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Political Cycles: the Opposition Advantage

  • Pascal Gautier

    (GREQAM)

  • Raphael Soubeyran

    (GREQAM)

Registered author(s):

    We propose a two dimensional infinite horizon model of public consumption in which investments are decided by a winner-take-all election. Investments in the two public goods create a linkage across periods and parties have different specialities. We show that the incumbent party vote share decreases the longer it stays in power. Parties chances of winning do not converge and, when the median voter is moderate enough, no party can maintain itself in power for ever. Finally, the more parties are specialized and the more public policies have long-term effects, the more political cycles are likely to occur.

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    File URL: http://econwpa.repec.org/eps/pe/papers/0510/0510019.pdf
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    Paper provided by EconWPA in its series Public Economics with number 0510019.

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    Length: 27 pages
    Date of creation: 21 Oct 2005
    Date of revision:
    Handle: RePEc:wpa:wuwppe:0510019
    Note: Type of Document - pdf; pages: 27
    Contact details of provider: Web page: http://econwpa.repec.org

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    1. Kenneth Rogoff & Anne Sibert, 1986. "Elections and Macroeconomic Policy Cycles," NBER Working Papers 1838, National Bureau of Economic Research, Inc.
    2. Torsten Persson & Guido Tabellini, . "Political Economics and Macroeconomic Policy," Working Papers 121, IGIER (Innocenzo Gasparini Institute for Economic Research), Bocconi University.
    3. Stephen Coate & Marco Battaglini, 2005. "Inefficiency in Legislative Policy-Making: A Dynamic Analysis," 2005 Meeting Papers 209, Society for Economic Dynamics.
    4. Chappell, Henry W, Jr & Keech, William R, 1986. "Party Differences in Macroeconomic Policies and Outcomes," American Economic Review, American Economic Association, vol. 76(2), pages 71-74, May.
    5. Prat, A., 1998. "Campaign Spending with Office-Seeking Politicians, Rational Voters and Multiple Lobbies," Discussion Paper 1998-123, Tilburg University, Center for Economic Research.
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    7. Hassler, John & Storesletten, Kjetil & Zilibotti, Fabrizio, 2007. "Democratic public good provision," Journal of Economic Theory, Elsevier, vol. 133(1), pages 127-151, March.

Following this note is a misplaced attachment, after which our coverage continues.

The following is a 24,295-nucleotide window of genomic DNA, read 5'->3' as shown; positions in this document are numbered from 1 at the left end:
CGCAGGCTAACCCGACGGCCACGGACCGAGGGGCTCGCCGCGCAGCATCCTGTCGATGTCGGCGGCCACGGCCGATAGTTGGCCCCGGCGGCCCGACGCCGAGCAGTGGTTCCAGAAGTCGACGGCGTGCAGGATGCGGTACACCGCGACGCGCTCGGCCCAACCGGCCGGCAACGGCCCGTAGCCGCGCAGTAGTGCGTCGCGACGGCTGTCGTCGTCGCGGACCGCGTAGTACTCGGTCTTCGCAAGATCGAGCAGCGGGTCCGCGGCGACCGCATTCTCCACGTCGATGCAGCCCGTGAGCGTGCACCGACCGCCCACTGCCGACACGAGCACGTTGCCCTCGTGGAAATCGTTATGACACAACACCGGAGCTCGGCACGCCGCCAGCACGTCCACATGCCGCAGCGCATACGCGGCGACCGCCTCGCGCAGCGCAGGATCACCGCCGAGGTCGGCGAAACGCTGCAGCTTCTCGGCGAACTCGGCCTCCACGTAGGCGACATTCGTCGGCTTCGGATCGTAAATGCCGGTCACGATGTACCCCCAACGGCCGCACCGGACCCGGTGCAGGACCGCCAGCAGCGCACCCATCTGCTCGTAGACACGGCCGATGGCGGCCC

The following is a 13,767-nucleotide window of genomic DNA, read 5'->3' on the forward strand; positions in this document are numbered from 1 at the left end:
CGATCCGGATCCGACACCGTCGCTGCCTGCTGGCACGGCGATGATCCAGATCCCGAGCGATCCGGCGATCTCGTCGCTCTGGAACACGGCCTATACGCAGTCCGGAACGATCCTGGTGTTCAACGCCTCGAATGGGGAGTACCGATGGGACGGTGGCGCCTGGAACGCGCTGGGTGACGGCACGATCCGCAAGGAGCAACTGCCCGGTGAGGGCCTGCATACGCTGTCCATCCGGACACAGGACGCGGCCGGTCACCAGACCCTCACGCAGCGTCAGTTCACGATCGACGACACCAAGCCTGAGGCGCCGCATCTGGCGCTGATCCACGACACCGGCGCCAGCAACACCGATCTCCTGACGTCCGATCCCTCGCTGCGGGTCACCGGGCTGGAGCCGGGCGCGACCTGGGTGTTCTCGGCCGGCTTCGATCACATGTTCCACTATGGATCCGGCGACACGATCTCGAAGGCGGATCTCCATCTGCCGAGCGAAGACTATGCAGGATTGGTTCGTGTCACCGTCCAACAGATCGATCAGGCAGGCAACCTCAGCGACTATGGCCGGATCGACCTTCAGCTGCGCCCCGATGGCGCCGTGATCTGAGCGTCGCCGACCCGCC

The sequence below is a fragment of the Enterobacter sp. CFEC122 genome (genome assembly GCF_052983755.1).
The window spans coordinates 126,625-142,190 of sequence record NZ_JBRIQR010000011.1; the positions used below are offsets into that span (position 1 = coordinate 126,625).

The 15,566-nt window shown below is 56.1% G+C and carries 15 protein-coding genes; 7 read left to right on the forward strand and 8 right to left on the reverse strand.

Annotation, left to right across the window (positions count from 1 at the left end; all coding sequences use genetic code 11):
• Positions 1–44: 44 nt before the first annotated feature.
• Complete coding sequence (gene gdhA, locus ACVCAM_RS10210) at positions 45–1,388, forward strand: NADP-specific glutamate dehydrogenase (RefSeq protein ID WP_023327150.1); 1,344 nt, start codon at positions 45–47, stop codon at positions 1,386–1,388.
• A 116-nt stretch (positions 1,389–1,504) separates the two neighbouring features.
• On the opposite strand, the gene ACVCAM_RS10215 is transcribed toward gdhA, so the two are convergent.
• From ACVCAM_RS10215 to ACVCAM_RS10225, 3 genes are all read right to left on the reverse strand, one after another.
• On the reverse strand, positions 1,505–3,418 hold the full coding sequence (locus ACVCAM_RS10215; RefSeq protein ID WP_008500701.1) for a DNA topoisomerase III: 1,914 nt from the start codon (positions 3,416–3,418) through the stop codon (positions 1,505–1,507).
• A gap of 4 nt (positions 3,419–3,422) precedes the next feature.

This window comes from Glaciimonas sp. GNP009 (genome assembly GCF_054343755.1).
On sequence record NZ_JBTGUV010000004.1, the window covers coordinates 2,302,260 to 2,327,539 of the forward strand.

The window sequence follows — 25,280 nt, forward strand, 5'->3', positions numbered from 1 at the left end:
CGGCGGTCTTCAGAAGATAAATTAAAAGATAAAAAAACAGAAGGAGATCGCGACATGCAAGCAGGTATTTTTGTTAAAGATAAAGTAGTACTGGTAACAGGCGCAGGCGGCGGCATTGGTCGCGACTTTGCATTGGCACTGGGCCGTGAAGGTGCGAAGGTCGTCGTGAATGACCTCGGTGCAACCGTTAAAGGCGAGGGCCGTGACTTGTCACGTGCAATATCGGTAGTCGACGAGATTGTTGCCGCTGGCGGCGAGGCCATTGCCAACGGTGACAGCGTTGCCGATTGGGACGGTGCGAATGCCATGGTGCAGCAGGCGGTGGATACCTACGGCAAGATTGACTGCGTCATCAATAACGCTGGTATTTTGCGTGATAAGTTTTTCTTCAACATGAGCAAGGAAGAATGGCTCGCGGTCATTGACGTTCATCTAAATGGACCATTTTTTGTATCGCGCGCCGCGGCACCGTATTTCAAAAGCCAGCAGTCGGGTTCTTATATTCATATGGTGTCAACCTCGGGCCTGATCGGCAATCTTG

8. Enriqueta Aragon├ęs & Thomas R. Palfrey, 2000. "Mixed equilibrium in a Downsian model with a favored candidate," Economics Working Papers 502, Department of Economics and Business, Universitat Pompeu Fabra.
    9. Enriqueta Aragones, 1994. "Negativity Effect and the Emergence of Ideologies," Discussion Papers 1125, Northwestern University, Center for Mathematical Studies in Economics and Management Science.
    10. Alesina, Alberto & Rosenthal, Howard, 1996. "A Theory of Divided Government," Econometrica, Econometric Society, vol. 64(6), pages 1311-41, November.
    11. Alesina, Alberto F & Tabellini, Guido, 1988. "Voting on the Budget Deficit," CEPR Discussion Papers 269, C.E.P.R. Discussion Papers.
    12. Grandmont, Jean-Michel, 1978. "Intermediate Preferences and the Majority Rule," Econometrica, Econometric Society, vol. 46(2), pages 317-30, March.
    13. Ansolabehere, Stephen & Snyder, James M, Jr, 2000. "Valence Politics and Equilibrium in Spatial Election Models," Public Choice, Springer, vol. 103(3-4), pages 327-36, June.
    14. Kramer, Gerald H., 1977. "A dynamical model of political equilibrium," Journal of Economic Theory, Elsevier, vol. 16(2), pages 310-334, December.
    15. John E. Roemer, 1995. "Political Cycles," Economics and Politics, Wiley Blackwell, vol. 7(1), pages 1-20, 03.
    16. Marina Azzimonti Renzo, 2004. "On the dynamic inefficiency of governments," 2004 Meeting Papers 228, Society for Economic Dynamics.
    17. Bendor, Jonathan & Mookherjee, Dilip & Ray, Debraj, 2006. "Satisficing and Selection in Electoral Competition," Quarterly Journal of Political Science, now publishers, vol. 1(2), pages 171-200, March.
    18. Armo Gomes & Philippe Jehiel, 2001. "Dynamic Processes of Social and Economic Interactions: On the Persistence of Inefficiencies," Penn CARESS Working Papers 76ff153ae29996d16c454e473, Penn Economics Department.
    19. Sundadam, R.K. & Banks, J., 1991. "Adverse Selection and Moral hazard in a Repeated Elections Models," RCER Working Papers 283, University of Rochester - Center for Economic Research (RCER).
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